Importantly, Microsoft has identified that until it can ramp up overall capacity, it needs to ensure first-line responders and mission-critical organizations can run their increased or newly critical workloads. If working at home has changed our day-to-day, we can easily imagine how demands have rapidly changed across the systems that enable health care providers, first-responders, government, etc. to do their critical work.

On March 28th, Microsoft made the following announcement to clarify how they are keeping these people top of mind, deciding to prioritize computing demand in the following way:

Our top priority remains support for critical health and safety organizations and ensuring remote workers stay up and running with the core functionality of Teams.

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"Specifically, we are providing the highest level of monitoring during this time for the following:

  • First Responders (fire, EMS, and police dispatch systems)
  • Emergency routing and reporting applications
  • Medical supply management and delivery systems
  • Applications to alert emergency response teams for accidents, fires, and other issues
  • Healthbots, health screening applications, and websites
  • Health management applications and record systems"

What will be impacted by capacity limits?

Firstly, you won't have problems with resources already running if you leave them as is.

Where you may see issues, however, is when you attempt to create a new resource, scale up (larger compute), scale out (more instances), or start a deallocated resource (usually a virtual machine that is deallocated). To illustrate this, let's look at a hypothetical scenario:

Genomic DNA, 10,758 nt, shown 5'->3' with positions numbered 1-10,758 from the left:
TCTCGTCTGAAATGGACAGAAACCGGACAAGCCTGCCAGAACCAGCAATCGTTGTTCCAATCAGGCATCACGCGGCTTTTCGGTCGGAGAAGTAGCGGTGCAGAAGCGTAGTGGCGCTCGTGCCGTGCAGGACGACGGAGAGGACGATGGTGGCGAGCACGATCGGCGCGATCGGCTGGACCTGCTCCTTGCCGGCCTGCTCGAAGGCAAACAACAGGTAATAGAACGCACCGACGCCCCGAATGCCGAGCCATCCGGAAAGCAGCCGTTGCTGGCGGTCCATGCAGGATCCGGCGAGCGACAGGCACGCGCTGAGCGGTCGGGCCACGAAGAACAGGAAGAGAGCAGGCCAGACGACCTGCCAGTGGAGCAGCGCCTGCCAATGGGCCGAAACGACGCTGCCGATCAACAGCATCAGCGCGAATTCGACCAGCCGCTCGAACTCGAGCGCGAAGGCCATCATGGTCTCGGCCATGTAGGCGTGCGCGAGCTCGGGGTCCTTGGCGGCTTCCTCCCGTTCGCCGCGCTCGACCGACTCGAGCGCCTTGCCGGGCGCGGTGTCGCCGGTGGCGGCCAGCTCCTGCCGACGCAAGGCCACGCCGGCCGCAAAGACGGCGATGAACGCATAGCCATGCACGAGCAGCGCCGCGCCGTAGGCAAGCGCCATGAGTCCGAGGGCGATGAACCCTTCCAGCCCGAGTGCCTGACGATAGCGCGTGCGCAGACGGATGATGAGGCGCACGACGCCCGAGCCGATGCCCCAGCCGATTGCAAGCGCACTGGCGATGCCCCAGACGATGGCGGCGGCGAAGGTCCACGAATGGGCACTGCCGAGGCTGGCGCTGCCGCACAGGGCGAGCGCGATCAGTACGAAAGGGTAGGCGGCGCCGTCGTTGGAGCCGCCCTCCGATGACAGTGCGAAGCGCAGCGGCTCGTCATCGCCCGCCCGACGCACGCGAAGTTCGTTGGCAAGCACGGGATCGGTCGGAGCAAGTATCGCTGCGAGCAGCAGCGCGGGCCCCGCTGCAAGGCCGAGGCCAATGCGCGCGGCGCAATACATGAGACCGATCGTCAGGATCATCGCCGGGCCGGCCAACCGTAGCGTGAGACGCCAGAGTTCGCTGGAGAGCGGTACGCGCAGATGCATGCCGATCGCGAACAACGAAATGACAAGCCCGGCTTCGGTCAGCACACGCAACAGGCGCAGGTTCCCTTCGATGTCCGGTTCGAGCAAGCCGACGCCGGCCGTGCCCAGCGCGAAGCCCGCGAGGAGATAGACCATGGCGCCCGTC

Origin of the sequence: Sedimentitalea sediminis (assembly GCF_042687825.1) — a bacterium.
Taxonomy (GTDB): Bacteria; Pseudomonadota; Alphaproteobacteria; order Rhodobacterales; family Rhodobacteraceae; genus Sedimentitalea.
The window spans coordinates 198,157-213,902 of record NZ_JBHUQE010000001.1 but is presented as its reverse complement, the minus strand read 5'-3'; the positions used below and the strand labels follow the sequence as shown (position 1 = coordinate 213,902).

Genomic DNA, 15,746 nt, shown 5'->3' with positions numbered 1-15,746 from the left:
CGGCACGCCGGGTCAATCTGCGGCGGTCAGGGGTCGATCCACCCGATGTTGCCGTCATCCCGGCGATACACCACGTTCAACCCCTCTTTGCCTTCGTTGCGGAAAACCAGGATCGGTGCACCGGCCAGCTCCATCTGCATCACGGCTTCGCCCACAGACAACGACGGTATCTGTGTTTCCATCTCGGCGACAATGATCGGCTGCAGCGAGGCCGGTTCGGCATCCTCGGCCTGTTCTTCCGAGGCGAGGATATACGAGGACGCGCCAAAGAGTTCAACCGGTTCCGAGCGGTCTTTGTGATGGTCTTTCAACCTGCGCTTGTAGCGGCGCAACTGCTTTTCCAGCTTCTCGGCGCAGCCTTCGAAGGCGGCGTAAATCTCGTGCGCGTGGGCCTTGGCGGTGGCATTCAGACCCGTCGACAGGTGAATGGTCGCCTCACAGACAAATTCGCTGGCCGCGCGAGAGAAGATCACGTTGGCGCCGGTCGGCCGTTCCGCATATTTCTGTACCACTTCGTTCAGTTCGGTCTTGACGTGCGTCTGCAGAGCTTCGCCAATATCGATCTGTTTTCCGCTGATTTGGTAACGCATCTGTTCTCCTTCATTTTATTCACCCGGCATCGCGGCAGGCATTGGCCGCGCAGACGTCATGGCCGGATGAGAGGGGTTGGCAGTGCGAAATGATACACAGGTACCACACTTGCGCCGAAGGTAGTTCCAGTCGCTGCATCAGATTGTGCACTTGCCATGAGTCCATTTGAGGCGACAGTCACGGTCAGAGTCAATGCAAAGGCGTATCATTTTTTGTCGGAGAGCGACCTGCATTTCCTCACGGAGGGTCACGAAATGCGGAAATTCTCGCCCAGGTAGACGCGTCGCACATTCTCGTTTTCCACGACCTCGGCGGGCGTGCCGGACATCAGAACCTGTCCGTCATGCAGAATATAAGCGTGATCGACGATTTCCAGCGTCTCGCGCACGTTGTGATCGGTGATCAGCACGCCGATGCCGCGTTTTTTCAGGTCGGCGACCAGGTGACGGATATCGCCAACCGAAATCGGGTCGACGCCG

You have a virtual machine that has been running for months. During a maintenance procedure, you need to delete (for any number of good reasons) the VM and then recreate it only two minutes later. If there is a restriction for the VM family size in that particular region—even if you had a VM of the same size running non-stop for months—you may not be able to create it, even if it is only seconds after deleting your existing VM.

Identify both critical and nonessential resources

I want to put emphasis on one thing, it's important that we all think twice about what we consider critical. This is important for reasons of securing our critical items, but also of being a responsible cloud citizen.

For example, if you have five environments for a particular solution, certainly not all of them are truly critical.

At all times it's a good practice to target and reduce waste in the cloud. In a crisis, like with COVID-19, where demand is very high, you could deallocate or even delete some of those non-essential resources/environments to free them up for others who need them more. You may even be looking to tighten your budget, and the less resources you use, the less costly it will be. A win-win.

Here are some questions you can ask yourself to help determine if a workload/resource…

  • ...is critical:
    • Would you experience any negative financial or reputational impact if this resource were not running?
    • Would one of your teams be unable to work at all if this resource were not running?
  • ...could be downscaled:
    • Is less than 50% of this resource being used? CPU, RAM, IO and network?